ExxonMobil and Aceh

Human rights at the judicial crossroads

A rice farmer in front of the ExxonMobil facility in Lhoksukon, Aceh. Photo by Emily JohnsonA rice farmer in front of the ExxonMobil facility in Lhoksukon, Aceh. Photo by Emily Johnson
Project Word Story Releases

Newspaper:
Dallas Morning News

Radio:
Free Speech Radio News

Magazine:
Mother Jones

Multimedia:
Project Word
 
 
The story on John Doe v. ExxonMobil for the Dallas Morning News, which published on September 30, 2012, after almost a year in development, is just one version of collaborative nonprofit journalism at work. A day later, Monday, October 1, our companion radio piece went out to more than 80 US stations in the US, from KSUA in Fairbanks AK to WMNF in Tampa FL, and to other stations throughout North America, Southeast Asia, and Australia. Next came our October 5 release of an expanded magazine piece in Mother Jones.

This reporting would not have been possible without Project Word. Project Word serves the public with rigorous, independent, nonprofit journalism, helping editors and producers develop important stories and writers. We focus on the most difficult stories. We help diverse reporters write those stories for outlets like the Dallas Morning News. That in turn helps the outlets inform deserving audiences. You can play a part by donating to Project Word.
 
In this case, Project Word stepped in because a complex, underreported story raised a fundamental public-interest question: Are corporations liable for aiding and abetting atrocities worldwide? On Monday, October 1st, the US Supreme Court heard oral arguments on a case, Kiobel v. Royal Dutch Petroleum. Like ExxonMobil, Shell has argued that only individuals—and not corporations—are liable for human rights violations.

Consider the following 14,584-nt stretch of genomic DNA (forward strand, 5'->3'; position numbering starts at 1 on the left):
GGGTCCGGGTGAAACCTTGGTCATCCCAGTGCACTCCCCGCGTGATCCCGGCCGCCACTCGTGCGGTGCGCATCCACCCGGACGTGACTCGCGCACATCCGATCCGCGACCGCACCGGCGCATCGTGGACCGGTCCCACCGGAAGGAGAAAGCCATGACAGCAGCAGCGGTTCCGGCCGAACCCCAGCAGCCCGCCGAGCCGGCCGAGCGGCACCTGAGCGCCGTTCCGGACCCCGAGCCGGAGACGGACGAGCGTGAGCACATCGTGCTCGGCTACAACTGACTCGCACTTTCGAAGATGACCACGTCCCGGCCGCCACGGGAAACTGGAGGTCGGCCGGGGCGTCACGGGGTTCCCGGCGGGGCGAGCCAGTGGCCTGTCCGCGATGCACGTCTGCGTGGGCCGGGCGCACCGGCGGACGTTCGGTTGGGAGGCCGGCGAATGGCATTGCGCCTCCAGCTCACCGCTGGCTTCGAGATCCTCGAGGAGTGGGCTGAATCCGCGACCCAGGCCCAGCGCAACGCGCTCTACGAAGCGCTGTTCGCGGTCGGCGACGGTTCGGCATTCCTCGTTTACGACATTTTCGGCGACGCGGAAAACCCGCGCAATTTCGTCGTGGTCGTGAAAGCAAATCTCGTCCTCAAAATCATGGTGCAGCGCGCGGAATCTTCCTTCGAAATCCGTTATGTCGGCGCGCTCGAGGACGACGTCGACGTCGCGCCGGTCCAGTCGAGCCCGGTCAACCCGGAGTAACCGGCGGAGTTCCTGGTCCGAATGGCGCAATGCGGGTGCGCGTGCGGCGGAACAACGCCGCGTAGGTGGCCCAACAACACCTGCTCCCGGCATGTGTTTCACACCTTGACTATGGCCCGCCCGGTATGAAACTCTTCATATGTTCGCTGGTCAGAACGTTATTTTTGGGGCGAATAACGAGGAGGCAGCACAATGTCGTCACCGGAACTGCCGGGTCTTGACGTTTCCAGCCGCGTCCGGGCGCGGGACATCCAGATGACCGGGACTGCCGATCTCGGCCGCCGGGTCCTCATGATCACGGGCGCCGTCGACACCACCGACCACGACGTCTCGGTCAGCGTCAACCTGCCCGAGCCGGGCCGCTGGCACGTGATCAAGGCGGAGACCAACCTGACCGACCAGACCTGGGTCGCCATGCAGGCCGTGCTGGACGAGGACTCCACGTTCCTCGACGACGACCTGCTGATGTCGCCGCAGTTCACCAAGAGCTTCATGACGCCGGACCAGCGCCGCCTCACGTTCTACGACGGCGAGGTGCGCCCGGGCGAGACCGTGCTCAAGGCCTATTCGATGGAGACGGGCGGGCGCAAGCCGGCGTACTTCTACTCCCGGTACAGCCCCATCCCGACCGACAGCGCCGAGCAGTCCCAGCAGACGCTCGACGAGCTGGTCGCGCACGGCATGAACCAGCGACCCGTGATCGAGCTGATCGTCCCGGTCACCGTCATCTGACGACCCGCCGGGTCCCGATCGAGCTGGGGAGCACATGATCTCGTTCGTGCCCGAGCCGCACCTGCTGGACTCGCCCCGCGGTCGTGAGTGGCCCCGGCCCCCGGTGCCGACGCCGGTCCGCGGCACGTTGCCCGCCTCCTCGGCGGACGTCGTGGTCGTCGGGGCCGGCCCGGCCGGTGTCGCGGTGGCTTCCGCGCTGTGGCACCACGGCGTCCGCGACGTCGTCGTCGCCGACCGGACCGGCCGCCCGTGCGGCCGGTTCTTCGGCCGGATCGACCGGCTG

As it deliberates in the coming months, the US Supreme Court will be at a crossroads. Its 2010 Citizen United ruling affirmed that corporations are persons for the purpose of their rights; will it now rule that corporations are not persons for the purpose of liabilities?
 
A ruling, expected as early as December, could in turn determine whether lawsuits like the one against ExxonMobil, brought by Acehnese villagers in Indonesia, can continue in US federal court. That is why Project Word chose to carefully report the ExxonMobil case and the stakes involved—for the company, the U.S. judiciary, and plaintiffs worldwide.

We could not have done this without dedicated supporters. Special thanks go to the Fund for Investigative Journalism for a grant to reporter Ian T. Shearn, to the Mailman Foundation for a grant to Project Word, and to Project Word's array of dedicated individual donors—all of whom rallied to make this reporting possible.

In addition to supplying newspaper, magazine, and radio versions of the story, we have updated our own website with Emily Johnson's visually rich multimedia piece from Aceh. Project Word will be following up in coming weeks with sidebars, related reporting, and links related to the ExxonMobil and Supreme Court cases. With additional support we can continue covering the beat of corporate accountability.

Nonprofit journalism can ensure that the media still produces the kind of reporting that is vital for a democracy. The newsroom of the future is supported by foundation grants and individual donations. Please consider donating to Project Word and follow us on Twitter below.

Fri, 09/28/2012 - 2:02pm

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